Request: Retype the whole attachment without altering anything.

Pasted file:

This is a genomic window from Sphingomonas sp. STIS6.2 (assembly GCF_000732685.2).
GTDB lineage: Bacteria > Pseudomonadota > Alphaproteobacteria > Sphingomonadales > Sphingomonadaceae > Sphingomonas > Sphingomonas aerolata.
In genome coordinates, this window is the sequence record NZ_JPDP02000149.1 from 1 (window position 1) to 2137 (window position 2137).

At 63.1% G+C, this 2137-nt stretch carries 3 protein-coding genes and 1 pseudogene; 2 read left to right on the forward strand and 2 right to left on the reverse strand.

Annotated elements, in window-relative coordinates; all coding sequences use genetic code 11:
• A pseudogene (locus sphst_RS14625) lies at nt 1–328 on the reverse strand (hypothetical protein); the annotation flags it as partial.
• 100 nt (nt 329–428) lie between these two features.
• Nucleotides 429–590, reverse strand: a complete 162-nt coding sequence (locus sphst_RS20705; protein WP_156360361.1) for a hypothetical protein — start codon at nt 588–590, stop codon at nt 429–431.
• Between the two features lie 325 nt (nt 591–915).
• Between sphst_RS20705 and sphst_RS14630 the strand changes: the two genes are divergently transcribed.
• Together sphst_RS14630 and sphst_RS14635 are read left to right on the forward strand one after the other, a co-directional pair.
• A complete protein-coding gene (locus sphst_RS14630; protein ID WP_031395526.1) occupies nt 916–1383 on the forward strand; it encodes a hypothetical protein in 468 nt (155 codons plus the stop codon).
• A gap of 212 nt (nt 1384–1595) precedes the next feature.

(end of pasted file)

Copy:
This is a genomic window from Sphingomonas sp. STIS6.2 (assembly GCF_000732685.2).
GTDB lineage: Bacteria > Pseudomonadota > Alphaproteobacteria > Sphingomonadales > Sphingomonadaceae > Sphingomonas > Sphingomonas aerolata.
In genome coordinates, this window is the sequence record NZ_JPDP02000149.1 from 1 (window position 1) to 2137 (window position 2137).

At 63.1% G+C, this 2137-nt stretch carries 3 protein-coding genes and 1 pseudogene; 2 read left to right on the forward strand and 2 right to left on the reverse strand.

Annotated elements, in window-relative coordinates; all coding sequences use genetic code 11:
• A pseudogene (locus sphst_RS14625) lies at nt 1–328 on the reverse strand (hypothetical protein); the annotation flags it as partial.
• 100 nt (nt 329–428) lie between these two features.
• Nucleotides 429–590, reverse strand: a complete 162-nt coding sequence (locus sphst_RS20705; protein WP_156360361.1) for a hypothetical protein — start codon at nt 588–590, stop codon at nt 429–431.
• Between the two features lie 325 nt (nt 591–915).
• Between sphst_RS20705 and sphst_RS14630 the strand changes: the two genes are divergently transcribed.
• Together sphst_RS14630 and sphst_RS14635 are read left to right on the forward strand one after the other, a co-directional pair.
• A complete protein-coding gene (locus sphst_RS14630; protein ID WP_031395526.1) occupies nt 916–1383 on the forward strand; it encodes a hypothetical protein in 468 nt (155 codons plus the stop codon).
• A gap of 212 nt (nt 1384–1595) precedes the next feature.